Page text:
[ RadSafe ] Couple articles on DNA repair

Cary Renquist cary.renquist at ezag.com
Mon Jan 4 15:26:11 CST 2010

One on signaling damage and one on damage repair.


Mobilizing the Repair Squad: Critical Protein Helps Mend Damaged DNA

ScienceDaily (Dec. 30, 2009) - In order to preserve our DNA, cells have developed an intricate system for monitoring and repairing DNA damage. Yet precisely how the initial damage signal is converted into a repair response remains unclear. Researchers at the Salk Institute for Biological Studies have now solved a crucial piece of the complex puzzle.

In a forthcoming article in the Dec. 24 issue of Molecular Cell, they show that a protein named CtIP plays an essential role in the DNA damage "signal-to-repair" conversion process. "Being able to repair damaged DNA is extremely important; the cell has to know when it has received this type of damage and respond appropriately," explains Tony Hunter, Ph.D., American Cancer Society Professor in the Molecular and Cell Biology Laboratory and director of the Salk Institute Cancer Center, who led the study. "Failure to do so can have disastrous consequences."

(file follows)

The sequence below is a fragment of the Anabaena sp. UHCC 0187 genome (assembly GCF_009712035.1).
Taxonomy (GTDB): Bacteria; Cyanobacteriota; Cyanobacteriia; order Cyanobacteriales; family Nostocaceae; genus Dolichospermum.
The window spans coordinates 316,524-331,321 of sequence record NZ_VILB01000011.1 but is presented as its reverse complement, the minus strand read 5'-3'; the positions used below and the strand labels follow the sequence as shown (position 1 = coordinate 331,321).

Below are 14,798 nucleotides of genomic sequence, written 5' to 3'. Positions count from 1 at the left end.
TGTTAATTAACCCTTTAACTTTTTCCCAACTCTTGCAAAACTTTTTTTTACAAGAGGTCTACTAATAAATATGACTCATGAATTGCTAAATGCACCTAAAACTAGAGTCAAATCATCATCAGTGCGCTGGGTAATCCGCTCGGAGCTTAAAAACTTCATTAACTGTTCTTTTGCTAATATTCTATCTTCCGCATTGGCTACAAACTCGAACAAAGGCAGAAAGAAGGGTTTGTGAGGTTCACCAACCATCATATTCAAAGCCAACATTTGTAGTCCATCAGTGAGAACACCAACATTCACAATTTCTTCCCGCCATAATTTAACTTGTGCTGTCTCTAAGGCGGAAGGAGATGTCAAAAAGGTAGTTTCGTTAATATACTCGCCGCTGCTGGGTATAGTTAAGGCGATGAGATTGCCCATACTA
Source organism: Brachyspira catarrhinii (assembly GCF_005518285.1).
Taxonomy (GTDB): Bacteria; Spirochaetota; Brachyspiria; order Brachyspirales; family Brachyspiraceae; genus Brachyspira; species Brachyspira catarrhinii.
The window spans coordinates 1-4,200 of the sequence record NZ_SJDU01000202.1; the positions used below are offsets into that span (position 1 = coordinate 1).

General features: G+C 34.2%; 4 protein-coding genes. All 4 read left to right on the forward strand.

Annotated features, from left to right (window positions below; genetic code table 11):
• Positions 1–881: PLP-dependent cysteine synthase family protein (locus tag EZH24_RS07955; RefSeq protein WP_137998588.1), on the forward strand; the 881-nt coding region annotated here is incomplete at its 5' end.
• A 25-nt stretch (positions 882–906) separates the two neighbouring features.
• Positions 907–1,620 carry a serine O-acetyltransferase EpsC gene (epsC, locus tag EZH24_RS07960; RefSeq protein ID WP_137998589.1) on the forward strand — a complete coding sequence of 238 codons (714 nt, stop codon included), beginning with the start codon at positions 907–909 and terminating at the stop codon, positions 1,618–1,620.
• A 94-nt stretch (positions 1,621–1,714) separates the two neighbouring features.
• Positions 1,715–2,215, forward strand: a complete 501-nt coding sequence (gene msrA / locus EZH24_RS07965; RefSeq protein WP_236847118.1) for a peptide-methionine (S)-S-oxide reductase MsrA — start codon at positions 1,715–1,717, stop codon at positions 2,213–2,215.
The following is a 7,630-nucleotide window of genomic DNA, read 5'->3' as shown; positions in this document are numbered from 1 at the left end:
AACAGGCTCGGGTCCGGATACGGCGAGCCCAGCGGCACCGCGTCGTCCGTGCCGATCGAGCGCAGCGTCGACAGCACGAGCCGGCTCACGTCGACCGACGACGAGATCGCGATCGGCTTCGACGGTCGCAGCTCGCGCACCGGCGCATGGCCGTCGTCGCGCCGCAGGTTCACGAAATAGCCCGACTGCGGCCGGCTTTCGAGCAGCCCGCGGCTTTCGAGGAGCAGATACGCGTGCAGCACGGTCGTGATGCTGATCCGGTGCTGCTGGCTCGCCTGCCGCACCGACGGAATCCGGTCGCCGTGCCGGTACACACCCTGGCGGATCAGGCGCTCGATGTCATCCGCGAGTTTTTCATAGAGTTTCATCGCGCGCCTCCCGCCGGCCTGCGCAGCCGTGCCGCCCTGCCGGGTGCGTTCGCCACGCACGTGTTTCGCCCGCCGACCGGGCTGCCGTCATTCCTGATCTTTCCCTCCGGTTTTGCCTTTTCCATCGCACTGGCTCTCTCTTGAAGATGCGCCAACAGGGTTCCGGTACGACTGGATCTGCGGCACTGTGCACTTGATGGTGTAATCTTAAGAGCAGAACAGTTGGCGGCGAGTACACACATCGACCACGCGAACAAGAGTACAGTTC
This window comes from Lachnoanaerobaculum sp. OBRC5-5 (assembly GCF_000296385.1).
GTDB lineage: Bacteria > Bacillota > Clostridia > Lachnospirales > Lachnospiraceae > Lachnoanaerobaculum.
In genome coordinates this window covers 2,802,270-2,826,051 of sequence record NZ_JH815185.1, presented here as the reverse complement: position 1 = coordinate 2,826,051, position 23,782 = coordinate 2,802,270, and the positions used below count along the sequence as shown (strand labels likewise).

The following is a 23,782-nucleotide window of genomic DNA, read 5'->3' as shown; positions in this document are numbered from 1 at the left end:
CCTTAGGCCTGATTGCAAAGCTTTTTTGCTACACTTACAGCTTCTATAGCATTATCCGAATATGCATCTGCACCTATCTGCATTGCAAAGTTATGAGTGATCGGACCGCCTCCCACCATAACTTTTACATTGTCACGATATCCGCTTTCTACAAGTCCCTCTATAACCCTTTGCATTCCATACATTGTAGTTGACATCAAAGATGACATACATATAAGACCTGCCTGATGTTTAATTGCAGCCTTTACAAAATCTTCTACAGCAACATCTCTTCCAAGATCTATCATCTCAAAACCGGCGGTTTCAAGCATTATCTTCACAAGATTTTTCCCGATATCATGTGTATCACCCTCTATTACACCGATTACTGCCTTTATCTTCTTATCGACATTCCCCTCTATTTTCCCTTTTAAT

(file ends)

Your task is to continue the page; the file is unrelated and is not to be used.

Journal article abstract:
   Molecular Cell - CtIP Links DNA Double-Strand Break Sensing to Resection 

Understanding DNA Repair And Cancer

Article Date: 05 Dec 2009 - 0:00 PST
A protein that plays a key role in copying DNA also plays a vital role in repairing breaks in it, UC Davis scientists have found. The work is helping researchers understand how cancer cells can resist radiation and chemotherapy, as well as how cells become cancerous in the first place.

The protein, known as proliferating cell nuclear antigen, forms a ring that fits around the DNA double helix. This cuff-like ring helps to keep in place DNA polymerase, the enzyme that makes a copy of the DNA strand when cells divide into two new cells.

The new study, published Nov. 25 in the journal Molecular Cell, shows that PCNA performs a similar function during DNA recombination -- when pairs of chromosomes line up and exchange strands of DNA. Recombination occurs when cells divide to form eggs and sperm, and also when cells try to repair breaks that cross both strands of DNA.

"This is a new trick from an old horse," said Wolf-Dietrich Heyer, professor of microbiology at UC Davis and leader of the molecular oncology program at the UC Davis Cancer Center.

 Journal article abstract:
   Molecular Cell - PCNA Is Required for Initiation of Recombination-Associated DNA Synthesis by DNA Polymerase δ 

More information about the RadSafe mailing list